• Registered resident in Germany for at least 5 years
  • Previously received Unemployment Benefit 1, but benefits ran out
  • Worked in Germany for three of the last six months, and are not entitled to unemployment benefit 1

What is covered by unemployment benefits?

Unemployment Benefit 1 is based on previous earnings so it partially covers living expenses and housing. Recipients will also remain covered by health insurance. 

Unemployment Benefit 2 covers essential living expenses including food, clothing, 

It covers rent and heating costs up to the rate set by each state and recipients receive 

Both categories can receive job-seeking assistance, free professional training and counseling to improve job opportunities. 


How much money will I get?

Recipients of unemployment benefit 1 can expect to receive 60 percent of their gross income, or 67 percent if they have children. It is important to note that the money you receive is taxable. Germany also ignores gross income above €90,600 when deciding benefits. 

Bürgergeld recipients can expect up to €563 per month along with the payment of other living expenses and housing. Local authorities set rates for “reasonable” accommodation costs based on the region’s cost of living. Check with your local 'jobcentre' to determine what the allotment will be.   

The jobcentre in Berlin Mitte.

The jobcentre in Berlin Mitte. Photo: picture alliance/dpa | Philipp Znidar

How long do unemployment benefits last?

For those receiving Unemployment Benefit 1, assistance typically lasts between 6 to 12 months. If you are over 50, the benefits can last up to 2 years. Still, you could receive less unemployment benefits if you face a Sperrzeit or assistance disqualification period. 

Changes proposed to Germany’s system

And Germany’s unemployment system may face another shakeup. 

That’s because the CDU proposed several changes to Bürgergeld, Germany’s long-term unemployment benefit. The center right party said in a statement it wants to “abolish it in its current form” and rename the program to “Neue Grundsicherung” or New Basic Security.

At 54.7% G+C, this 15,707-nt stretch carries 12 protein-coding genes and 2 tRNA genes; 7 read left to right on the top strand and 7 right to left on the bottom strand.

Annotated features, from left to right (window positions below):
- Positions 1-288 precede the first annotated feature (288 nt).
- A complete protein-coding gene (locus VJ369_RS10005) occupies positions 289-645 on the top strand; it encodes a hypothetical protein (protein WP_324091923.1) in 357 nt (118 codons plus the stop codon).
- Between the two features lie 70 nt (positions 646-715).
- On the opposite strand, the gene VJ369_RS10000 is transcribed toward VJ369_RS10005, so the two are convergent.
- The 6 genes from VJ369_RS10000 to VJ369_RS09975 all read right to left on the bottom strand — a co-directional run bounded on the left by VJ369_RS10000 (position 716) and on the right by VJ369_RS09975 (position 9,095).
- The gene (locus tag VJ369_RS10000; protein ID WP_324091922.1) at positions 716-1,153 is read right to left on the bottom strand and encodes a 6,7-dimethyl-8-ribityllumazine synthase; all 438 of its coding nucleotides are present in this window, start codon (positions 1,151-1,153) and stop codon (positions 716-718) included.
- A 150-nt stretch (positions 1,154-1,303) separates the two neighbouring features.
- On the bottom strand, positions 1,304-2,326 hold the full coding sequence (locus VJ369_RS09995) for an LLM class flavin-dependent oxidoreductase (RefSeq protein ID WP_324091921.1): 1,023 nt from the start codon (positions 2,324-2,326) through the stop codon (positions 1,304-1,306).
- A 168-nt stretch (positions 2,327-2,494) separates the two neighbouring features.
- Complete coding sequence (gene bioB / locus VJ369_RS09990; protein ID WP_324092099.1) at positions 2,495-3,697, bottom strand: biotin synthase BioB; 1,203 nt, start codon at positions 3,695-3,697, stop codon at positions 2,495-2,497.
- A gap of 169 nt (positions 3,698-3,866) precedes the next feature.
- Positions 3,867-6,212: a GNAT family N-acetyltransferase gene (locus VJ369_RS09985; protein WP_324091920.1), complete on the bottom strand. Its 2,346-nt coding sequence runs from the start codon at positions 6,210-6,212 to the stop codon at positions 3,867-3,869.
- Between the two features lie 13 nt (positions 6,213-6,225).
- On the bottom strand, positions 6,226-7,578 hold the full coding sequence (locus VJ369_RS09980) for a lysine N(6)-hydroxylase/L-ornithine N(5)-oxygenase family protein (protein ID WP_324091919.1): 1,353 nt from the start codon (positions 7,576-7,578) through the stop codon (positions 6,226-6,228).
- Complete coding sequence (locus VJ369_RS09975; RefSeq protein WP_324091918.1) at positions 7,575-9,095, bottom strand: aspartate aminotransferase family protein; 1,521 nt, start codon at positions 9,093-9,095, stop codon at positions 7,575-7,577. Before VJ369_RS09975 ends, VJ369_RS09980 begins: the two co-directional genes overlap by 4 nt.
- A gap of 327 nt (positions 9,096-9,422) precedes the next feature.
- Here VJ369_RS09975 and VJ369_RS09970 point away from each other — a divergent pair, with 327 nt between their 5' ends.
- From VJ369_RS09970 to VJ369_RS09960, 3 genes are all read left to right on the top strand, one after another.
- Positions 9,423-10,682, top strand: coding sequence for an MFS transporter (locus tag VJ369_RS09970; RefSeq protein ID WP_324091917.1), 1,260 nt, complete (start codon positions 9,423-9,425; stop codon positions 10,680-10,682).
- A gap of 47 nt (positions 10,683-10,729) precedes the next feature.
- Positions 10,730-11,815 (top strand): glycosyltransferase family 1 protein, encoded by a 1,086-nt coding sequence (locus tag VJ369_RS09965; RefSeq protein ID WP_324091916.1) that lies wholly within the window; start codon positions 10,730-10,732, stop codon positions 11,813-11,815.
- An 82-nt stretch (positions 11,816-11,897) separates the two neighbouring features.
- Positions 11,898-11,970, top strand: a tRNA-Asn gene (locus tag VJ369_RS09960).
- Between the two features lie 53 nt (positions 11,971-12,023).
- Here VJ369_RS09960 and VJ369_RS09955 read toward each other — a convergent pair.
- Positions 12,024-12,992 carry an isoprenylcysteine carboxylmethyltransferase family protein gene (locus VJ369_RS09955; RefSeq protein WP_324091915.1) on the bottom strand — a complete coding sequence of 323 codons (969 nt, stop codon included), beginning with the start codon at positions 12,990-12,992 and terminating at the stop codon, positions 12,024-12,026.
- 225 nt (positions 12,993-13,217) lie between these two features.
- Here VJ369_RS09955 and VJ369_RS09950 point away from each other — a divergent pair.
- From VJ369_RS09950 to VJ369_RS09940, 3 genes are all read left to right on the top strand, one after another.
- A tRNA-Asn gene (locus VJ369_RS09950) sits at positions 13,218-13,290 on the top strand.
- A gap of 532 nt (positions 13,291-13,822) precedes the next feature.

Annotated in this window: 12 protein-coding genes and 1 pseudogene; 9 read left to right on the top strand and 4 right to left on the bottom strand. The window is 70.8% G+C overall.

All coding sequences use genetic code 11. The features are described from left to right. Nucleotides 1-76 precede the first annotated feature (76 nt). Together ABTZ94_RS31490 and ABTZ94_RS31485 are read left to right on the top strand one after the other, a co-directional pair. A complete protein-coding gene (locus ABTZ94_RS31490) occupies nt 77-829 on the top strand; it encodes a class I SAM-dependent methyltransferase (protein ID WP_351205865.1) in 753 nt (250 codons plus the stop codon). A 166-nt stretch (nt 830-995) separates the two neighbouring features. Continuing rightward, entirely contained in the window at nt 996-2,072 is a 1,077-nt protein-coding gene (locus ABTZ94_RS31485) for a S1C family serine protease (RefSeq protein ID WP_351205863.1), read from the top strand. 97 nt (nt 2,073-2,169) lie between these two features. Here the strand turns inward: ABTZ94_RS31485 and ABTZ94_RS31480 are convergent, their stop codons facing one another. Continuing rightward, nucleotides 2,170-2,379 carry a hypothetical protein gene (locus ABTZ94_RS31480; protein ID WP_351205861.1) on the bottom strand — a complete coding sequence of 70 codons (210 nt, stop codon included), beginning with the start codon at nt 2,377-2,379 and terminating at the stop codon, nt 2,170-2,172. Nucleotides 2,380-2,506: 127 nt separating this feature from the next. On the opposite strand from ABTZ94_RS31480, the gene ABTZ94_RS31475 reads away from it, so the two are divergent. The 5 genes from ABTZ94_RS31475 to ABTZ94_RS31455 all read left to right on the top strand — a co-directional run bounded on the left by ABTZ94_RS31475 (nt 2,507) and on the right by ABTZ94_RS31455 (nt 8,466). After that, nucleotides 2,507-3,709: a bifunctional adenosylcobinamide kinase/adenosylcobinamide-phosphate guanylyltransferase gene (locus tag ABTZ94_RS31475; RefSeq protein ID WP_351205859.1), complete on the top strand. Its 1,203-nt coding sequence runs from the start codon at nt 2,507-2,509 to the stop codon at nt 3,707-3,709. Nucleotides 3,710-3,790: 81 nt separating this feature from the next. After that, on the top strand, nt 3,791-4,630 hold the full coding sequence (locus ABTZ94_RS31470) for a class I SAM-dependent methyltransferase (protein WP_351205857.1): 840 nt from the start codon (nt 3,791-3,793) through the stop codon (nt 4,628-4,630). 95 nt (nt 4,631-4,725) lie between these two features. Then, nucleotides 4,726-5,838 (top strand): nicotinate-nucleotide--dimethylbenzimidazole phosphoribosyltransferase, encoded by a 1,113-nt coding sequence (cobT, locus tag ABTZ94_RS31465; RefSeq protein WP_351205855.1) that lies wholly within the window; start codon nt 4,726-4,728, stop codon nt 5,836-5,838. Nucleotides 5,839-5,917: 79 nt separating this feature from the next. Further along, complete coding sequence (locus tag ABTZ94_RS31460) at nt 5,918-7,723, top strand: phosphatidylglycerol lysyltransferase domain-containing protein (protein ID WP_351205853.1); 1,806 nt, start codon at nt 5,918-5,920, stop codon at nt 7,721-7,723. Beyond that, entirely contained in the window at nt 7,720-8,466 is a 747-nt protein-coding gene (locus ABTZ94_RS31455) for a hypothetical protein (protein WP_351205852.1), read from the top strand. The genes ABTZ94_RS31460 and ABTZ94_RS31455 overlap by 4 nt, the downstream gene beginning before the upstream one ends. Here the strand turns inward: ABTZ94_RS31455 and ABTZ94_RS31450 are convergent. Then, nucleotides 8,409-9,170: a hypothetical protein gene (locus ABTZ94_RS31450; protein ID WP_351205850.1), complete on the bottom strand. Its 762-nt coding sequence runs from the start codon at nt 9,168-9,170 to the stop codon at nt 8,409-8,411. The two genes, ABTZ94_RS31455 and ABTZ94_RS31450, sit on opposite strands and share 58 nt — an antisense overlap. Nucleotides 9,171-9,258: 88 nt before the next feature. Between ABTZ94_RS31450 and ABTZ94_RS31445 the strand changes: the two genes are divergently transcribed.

What are the proposed changes?

Under the current proposal, stricter sanctions would be established to reduce benefits if appointments at the jobcentre are missed with no excuse or recipients refuse employment. 

The CDU resolution also intends to prevent Totalverweigerer (complete refusers), unemployment recipients who are able to work but refuse to do so, from receiving any benefits. 


Germany’s Constitutional Court decided in 2019 that a 100 percent cut was not constitutional. But the country’s highest court found that a 30 percent cut in benefits could be permissible but anything higher than 60 percent was unreasonable. It is unclear how the CDU plans to clear this hurdle when implementing the plan. But for “total refusers” it may be permissible to fully cut benefits

The SPD and the Green party rejected the CDU initiative. SPD leader Lars Klinbeil rejected the plan in a statement to Tagesschau

“The amount of citizens' money is determined by a constitutional court decision. This has now been implemented, with the consent of the Union, by the way," he said. “We need to have other debates than attacks on the welfare state.”

The federal and state governments also met to discuss potential changes to refugee policy. 


New Ukrainian refugees may also no longer receive Bürgergeld, instead the group will receive monetary assistance through the Asylum Seekers’ Benefits Act, according to a recent CSU proposal. 

Under this proposal a single asylum seeker would be entitled to a maximum of €460 in monthly assistance through the Asylum Seekers’ Benefit. This represents a slight decline from the €563 Ukrainian refugees could receive previously through Bürgergeld. 

In 2023, nearly 6 million people received Bürgergeld benefits. There is no national data on how many benefit recipients fall under the “complete refuser” category.